preference
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#14
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He could totally just prefer teaching secondary. That's a thing, you know


preference

That's exactly why I said ASSUMING THIS WASN'T BY CHOICE

...modes and scales are still useless.


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#15
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That's exactly why I said ASSUMING THIS WASN'T BY CHOICE
that was still a really pretentious thing to say
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#16
oh god there's the p word again. you guys need a thesaurus.

...modes and scales are still useless.


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#18
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oh god there's the p word again. you guys need a thesaurus.

you're still doing it
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#19
Maybe he actually wants to be a teacher? Maybe its closer to his family?
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#20
maybe he wanted to teach at that level or the location of the school/hours/demands of the job were more convenient for other demands/priorities in his life? christ you should feel fortunate that he was teaching you instead of blathering about how it was weird you were afforded the opportunity to get a better education.
#21
questioning why other people do the job they do is exactly why you are still at school. you will understand once you are in the real world.

I graduated as a network engineer, My job now is basically 2nd and 3rd line support engineer.
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#22
Quote by BjarnedeGraaf
questioning why other people do the job they do is exactly why you are still at school. you will understand once you are in the real world.

I graduated as a network engineer, My job now is basically 2nd and 3rd line support engineer.

One of my old supervisors got a music education degree, directed band for a few years, and is now a financial aid director for a small native american college.
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#23
Quote by Xiaoxi
I'm sorry TS, but this is just plain wrong. You are not qualified for shit automatically. You're not entitled to anything. If he didn't end up teaching there by his own volition, then too bad, that's exactly the level of qualification he meets. A piece of paper saying you're qualified don't mean jack shit. In the real world, most other things trump your "qualifications". If you think you're overqualified for anything, you're probably unemployed or underemployed.

I personally know people who are expertly qualified to do high level work and yet they started off literally sweeping the floors as interns. Not anymore they ain't, so far beyond that, but they didn't get there waving around their degrees.

Again, you aren't entitled to shit. You are not too good for anything. You are worth no value until you have the experience and attitude to prove otherwise.


https://www.youtube.com/watch?v=LTaZkf4dih8


Yo I've never seen anyone get so angry off a simple statement
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#24
I'm sorry TS, but this is just plain wrong. You are not qualified for shit automatically. You're not entitled to anything. If he didn't end up teaching there by his own volition, then too bad, that's exactly the level of qualification he meets. A piece of paper saying you're qualified don't mean jack shit. In the real world, most other things trump your "qualifications". If you think you're overqualified for anything, you're probably unemployed or underemployed.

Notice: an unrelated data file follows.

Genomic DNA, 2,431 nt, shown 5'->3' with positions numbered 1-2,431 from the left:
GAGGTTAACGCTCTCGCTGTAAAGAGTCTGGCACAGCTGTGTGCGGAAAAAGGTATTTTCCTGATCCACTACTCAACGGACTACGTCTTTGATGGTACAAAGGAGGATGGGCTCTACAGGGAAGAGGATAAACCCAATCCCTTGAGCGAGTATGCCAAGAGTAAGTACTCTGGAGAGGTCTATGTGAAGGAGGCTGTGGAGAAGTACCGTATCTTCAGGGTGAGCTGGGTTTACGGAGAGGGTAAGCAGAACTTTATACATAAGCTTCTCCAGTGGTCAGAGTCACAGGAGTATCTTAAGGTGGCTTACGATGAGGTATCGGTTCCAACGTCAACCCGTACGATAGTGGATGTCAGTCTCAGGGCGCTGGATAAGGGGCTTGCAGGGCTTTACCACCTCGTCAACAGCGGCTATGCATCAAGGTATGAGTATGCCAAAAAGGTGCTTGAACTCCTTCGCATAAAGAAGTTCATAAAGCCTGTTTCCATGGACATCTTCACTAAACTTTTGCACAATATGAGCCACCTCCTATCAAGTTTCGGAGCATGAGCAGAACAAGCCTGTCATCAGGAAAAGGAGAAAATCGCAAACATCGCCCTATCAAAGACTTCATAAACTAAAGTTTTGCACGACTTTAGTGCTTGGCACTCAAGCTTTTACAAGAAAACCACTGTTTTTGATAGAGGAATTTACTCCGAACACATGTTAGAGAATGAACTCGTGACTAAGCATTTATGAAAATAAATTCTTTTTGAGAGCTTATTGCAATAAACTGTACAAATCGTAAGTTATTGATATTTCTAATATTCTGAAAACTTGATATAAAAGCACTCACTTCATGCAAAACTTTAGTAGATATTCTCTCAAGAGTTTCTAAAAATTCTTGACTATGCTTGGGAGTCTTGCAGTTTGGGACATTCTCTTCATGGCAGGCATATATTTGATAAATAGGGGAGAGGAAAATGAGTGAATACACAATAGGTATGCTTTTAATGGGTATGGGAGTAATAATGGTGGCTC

I personally know people who are expertly qualified to do high level work and yet they started off literally sweeping the floors as interns. Not anymore they ain't, so far beyond that, but they didn't get there waving around their degrees.

Again, you aren't entitled to shit. You are not too good for anything. You are worth no value until you have the experience and attitude to prove otherwise.


https://www.youtube.com/watch?v=LTaZkf4dih8
Love me some Louis.

Anyway, this is a difference between the US and UK, I think. In the UK it seems less common for overqualified people doing more menial work than is the case in the US. I know several people here who haven't been hired for work recently because they are overqualified (the concept that said applicant will move on to a better role when one becomes available, harming employee retention for first company so they don't hire them). Is it also a case there that the decision not to hire someone can be based on the fact that they have a degree?

While you're not entitled to anything in life, I think it's more common to hear of people being academically qualified and still having to work their way up from the pits in the US than here. Which is pretty backwards considering how much a good education there costs.

And I get it, as a general principle not to think like you're entitled to anything because of blahblah and you have to work your way up doing blahblah at blhablah before you get that dream career. But shit, son, did you not consider the societal differences between where you're posting from and where TS is posting from?
Last edited by USCENDONE BENE at Jan 29, 2015,
#25
I'm over qualified for this thread
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#26
I AM OVERQUALIFIED FOR MY CURRENT JOB.